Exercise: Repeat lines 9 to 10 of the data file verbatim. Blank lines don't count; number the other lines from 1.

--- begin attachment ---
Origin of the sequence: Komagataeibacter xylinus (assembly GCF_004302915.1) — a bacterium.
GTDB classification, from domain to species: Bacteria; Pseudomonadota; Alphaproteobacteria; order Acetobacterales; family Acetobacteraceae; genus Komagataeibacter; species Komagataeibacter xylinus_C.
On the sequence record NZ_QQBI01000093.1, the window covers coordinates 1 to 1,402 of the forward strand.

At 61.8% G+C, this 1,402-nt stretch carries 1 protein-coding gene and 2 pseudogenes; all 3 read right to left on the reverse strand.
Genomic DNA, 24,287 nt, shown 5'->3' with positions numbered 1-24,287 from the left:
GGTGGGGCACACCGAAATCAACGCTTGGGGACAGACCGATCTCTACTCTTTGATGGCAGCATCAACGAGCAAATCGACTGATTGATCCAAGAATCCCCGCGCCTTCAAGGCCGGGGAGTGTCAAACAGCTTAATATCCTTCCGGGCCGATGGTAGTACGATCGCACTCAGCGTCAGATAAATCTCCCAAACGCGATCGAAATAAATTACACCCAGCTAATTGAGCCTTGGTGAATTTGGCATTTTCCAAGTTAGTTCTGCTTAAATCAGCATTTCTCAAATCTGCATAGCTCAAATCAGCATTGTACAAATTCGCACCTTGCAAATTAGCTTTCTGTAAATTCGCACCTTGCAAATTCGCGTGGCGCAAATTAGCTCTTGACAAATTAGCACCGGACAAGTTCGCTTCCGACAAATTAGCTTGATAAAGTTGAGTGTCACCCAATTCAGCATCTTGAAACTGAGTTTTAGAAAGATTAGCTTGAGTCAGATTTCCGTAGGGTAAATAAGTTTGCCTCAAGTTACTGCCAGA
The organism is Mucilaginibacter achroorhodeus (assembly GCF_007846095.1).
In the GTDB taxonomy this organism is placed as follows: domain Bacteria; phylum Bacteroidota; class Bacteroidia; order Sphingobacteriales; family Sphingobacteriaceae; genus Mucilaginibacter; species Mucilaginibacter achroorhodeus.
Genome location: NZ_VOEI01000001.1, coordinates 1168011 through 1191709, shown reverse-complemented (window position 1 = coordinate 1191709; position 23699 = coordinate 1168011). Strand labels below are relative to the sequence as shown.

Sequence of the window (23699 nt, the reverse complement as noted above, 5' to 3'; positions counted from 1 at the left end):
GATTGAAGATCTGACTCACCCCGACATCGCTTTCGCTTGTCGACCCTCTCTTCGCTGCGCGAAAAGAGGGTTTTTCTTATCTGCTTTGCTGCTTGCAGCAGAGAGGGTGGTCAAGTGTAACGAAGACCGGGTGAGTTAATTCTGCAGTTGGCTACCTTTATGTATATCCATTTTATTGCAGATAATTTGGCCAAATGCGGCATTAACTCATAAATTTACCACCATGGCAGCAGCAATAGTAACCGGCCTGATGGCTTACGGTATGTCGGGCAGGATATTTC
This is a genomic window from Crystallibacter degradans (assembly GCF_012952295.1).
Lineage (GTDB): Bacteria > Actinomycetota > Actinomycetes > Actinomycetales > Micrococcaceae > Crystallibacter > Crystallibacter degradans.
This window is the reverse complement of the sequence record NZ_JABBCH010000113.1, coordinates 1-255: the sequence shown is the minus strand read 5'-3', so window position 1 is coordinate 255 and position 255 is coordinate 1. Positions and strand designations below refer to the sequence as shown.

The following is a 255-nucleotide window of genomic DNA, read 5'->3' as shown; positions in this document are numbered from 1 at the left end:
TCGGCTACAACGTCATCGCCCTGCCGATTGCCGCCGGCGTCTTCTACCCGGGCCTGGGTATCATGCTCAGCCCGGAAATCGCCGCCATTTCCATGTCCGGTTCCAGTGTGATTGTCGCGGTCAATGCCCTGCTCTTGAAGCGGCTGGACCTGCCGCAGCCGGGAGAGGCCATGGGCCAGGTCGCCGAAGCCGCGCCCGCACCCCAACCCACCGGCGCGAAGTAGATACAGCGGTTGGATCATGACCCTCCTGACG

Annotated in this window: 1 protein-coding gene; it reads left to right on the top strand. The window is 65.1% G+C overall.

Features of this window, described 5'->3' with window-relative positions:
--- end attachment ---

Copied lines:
Genome location: NZ_VOEI01000001.1, coordinates 1168011 through 1191709, shown reverse-complemented (window position 1 = coordinate 1191709; position 23699 = coordinate 1168011). Strand labels below are relative to the sequence as shown.

Sequence of the window (23699 nt, the reverse complement as noted above, 5' to 3'; positions counted from 1 at the left end):